Hume’s use of gloss paint gives each painting the quality of a ready-made object: of plasticky, ever-new things manufactured en masse, carrying little that is personal until ownership and use bestow human memories and feelings on their ignorant forms. In a similar way, we are asked as viewers to take these paintings under our wings, giving them a purpose or a psychological make-up that reflects our own. The most direct and impressive way that Hume foists this on us is through fear. Back of a Snowman (White) (2000) and American Tan XI (2006-7) are two anti-portraits, faceless but with implied animation. The snowman, the only sculpture in the show, is completely lacking in features, such that its audience only ever encounters blankness when viewing it in the round. While American Tan XI (2006-7) presents us with a two-dimensional equivalent, conjuring the inherent frustration felt when a companion turns his or her back to us, Back of a Snowman (White) introduces the third dimension, and with it the deeply uncanny, meanwhile evoking a child’s pre-developmental assumption that something that can’t be seen any longer is not there. What Hume proves is that the removal of an element of normality is often more frightening than the addition of one: that a smoothed-over, mouthless face is filled with a greater horror than any ghoul or monster because of its proximity to reality, its inherent plausibility.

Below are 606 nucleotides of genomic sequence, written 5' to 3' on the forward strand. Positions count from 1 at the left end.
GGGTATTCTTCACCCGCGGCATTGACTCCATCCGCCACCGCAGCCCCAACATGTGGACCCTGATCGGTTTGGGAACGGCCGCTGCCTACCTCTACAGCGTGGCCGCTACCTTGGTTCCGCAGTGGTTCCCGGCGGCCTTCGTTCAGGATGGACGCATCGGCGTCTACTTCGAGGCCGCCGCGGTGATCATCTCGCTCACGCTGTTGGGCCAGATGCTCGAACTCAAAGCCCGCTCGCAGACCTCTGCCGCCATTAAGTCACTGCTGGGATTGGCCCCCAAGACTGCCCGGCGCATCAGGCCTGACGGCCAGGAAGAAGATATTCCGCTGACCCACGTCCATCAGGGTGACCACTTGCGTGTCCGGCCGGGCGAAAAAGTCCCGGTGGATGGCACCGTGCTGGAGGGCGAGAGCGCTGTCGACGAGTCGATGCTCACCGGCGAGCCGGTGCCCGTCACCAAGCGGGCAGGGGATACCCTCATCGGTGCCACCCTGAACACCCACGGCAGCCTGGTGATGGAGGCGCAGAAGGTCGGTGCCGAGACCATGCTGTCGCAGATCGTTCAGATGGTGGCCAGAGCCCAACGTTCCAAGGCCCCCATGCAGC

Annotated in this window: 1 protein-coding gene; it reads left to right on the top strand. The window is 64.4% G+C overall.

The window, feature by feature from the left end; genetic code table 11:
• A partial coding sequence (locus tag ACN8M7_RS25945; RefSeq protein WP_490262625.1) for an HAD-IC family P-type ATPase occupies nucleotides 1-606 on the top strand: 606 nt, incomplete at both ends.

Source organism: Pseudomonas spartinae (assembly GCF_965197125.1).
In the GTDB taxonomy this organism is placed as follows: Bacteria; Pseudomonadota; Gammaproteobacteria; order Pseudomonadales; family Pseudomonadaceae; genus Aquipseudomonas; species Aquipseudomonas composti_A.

We are left with a curious combination of the dark, unsettled soul of the contemporary Gothic and the light-hearted, carefree aesthetic introduced by the readymade. The glossy sheen of these paintings is decoration with depth; sections cut from the walls of a hundred disturbing domestic environments. Yet the Gothic prevails, particularly in works such as The Moon (2002), in which the bird’s sinister, eyeless countenance could easily scream “Nevermore” from its muted beak. The hot red eyes and little white mouth of the infant in Baby (1994-5), and the work’s title scrawled backwards across the picture plane, present a division between a parent’s world and that of its child. Beyond the simple explanation stated in the catalogue that this piece “suggests the anxieties associated with becoming a parent”,2 the painting looks deeper than this, evoking demon children and infantile ugliness (which, granted, are possibilities probably feared by prospective parents), but focusing more compellingly on the nature of consciousness itself, on dependency, on the development of intellectual and emotional intelligence and a sense of self.